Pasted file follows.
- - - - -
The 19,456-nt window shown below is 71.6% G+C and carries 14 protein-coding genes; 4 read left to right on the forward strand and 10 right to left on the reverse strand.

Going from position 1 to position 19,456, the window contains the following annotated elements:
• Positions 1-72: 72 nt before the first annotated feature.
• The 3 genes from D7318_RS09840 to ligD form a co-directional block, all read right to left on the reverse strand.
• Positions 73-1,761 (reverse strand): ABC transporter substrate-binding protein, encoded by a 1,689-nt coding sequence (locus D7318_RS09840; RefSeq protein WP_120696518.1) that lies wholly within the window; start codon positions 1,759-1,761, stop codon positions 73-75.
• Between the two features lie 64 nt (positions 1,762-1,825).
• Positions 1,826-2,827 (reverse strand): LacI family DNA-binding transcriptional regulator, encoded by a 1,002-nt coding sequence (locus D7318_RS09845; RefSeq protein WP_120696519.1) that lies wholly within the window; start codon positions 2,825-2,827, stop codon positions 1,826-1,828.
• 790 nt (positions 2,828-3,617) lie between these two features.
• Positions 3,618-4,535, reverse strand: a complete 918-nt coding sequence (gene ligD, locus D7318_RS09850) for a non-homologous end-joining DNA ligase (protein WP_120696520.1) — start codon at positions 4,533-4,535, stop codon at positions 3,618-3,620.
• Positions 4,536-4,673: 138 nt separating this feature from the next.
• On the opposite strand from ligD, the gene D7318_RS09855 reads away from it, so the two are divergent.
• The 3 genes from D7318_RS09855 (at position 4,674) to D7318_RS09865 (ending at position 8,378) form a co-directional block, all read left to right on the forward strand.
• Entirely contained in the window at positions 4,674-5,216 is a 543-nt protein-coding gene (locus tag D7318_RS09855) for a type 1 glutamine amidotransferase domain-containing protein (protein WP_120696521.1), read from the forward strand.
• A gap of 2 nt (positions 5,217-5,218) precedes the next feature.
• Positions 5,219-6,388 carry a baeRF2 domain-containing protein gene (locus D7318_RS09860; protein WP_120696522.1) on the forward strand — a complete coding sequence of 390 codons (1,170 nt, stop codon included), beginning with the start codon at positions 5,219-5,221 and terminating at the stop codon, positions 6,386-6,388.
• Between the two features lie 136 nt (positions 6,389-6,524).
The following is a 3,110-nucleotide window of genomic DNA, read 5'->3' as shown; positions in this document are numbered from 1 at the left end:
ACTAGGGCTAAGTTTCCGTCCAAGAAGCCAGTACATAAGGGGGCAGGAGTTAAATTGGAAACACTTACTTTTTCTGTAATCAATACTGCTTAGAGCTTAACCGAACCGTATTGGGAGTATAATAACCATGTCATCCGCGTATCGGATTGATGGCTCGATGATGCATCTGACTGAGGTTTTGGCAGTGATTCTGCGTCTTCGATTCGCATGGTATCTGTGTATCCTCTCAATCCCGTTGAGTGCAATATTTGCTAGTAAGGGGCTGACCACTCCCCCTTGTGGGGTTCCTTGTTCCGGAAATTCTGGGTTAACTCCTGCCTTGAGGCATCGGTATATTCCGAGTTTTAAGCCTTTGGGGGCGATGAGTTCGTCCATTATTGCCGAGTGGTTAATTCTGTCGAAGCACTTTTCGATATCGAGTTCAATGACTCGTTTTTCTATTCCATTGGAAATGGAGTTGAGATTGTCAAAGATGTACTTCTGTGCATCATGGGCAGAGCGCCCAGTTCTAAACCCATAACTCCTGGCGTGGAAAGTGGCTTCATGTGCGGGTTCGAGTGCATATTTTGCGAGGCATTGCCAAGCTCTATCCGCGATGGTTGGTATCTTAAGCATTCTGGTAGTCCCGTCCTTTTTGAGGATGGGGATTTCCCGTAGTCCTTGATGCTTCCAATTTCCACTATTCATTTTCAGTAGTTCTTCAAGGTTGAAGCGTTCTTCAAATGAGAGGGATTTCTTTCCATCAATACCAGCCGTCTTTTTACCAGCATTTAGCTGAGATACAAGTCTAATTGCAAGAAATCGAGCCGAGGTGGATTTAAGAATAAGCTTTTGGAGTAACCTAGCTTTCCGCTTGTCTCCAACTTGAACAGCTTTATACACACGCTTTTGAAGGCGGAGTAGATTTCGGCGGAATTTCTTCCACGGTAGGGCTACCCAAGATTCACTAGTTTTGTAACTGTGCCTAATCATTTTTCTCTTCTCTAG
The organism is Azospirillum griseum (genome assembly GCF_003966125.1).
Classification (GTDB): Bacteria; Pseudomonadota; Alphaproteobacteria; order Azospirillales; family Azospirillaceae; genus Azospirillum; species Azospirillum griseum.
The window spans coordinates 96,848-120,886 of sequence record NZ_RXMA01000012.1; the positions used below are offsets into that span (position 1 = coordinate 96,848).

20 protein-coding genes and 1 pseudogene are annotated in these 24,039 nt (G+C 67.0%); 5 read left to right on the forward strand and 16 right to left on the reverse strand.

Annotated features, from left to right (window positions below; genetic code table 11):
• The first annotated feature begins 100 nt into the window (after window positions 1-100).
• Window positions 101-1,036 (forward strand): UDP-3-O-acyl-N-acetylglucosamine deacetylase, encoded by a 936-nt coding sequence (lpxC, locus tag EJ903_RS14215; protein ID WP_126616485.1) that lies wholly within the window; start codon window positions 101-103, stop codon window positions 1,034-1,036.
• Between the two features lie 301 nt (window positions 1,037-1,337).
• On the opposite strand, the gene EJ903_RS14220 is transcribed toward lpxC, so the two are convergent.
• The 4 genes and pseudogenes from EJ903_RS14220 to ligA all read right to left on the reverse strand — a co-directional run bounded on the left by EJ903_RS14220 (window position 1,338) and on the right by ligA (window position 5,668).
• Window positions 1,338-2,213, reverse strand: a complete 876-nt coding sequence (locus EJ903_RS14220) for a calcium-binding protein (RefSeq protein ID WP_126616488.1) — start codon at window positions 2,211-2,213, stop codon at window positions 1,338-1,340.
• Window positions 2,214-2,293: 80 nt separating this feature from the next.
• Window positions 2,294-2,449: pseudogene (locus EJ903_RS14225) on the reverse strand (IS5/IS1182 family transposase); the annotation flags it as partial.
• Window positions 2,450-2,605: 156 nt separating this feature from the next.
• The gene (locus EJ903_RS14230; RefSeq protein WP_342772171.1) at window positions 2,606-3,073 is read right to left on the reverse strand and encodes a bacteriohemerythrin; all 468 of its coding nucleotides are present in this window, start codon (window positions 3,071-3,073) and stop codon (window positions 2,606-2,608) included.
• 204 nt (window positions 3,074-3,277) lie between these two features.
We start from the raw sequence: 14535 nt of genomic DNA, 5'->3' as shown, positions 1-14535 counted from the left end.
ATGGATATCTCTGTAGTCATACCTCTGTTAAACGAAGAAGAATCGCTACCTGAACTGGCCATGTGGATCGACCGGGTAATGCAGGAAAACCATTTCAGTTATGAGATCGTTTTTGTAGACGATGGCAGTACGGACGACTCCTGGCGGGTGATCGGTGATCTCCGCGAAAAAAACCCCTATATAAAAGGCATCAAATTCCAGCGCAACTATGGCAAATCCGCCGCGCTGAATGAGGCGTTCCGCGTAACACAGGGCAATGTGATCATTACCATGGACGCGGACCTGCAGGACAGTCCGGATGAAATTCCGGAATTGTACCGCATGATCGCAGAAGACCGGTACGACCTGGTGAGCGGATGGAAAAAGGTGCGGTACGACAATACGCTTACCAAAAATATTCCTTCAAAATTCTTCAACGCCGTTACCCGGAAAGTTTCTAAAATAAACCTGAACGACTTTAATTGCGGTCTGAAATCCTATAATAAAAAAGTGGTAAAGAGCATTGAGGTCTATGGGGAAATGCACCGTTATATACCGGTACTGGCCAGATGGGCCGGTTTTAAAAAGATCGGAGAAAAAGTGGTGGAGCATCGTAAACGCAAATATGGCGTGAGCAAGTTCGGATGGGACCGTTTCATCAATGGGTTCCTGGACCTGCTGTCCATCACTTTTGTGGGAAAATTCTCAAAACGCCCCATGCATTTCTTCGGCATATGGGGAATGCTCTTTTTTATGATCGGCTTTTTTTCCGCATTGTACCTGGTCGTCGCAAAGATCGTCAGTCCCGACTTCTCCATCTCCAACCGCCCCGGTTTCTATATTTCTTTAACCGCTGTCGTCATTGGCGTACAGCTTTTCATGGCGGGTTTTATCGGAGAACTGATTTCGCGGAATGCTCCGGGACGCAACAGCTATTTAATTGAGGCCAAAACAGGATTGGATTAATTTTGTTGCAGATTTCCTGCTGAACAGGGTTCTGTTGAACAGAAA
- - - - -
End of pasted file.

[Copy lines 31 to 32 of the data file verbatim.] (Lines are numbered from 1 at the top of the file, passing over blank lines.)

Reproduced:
• Window positions 2,294-2,449: pseudogene (locus EJ903_RS14225) on the reverse strand (IS5/IS1182 family transposase); the annotation flags it as partial.
• Window positions 2,450-2,605: 156 nt separating this feature from the next.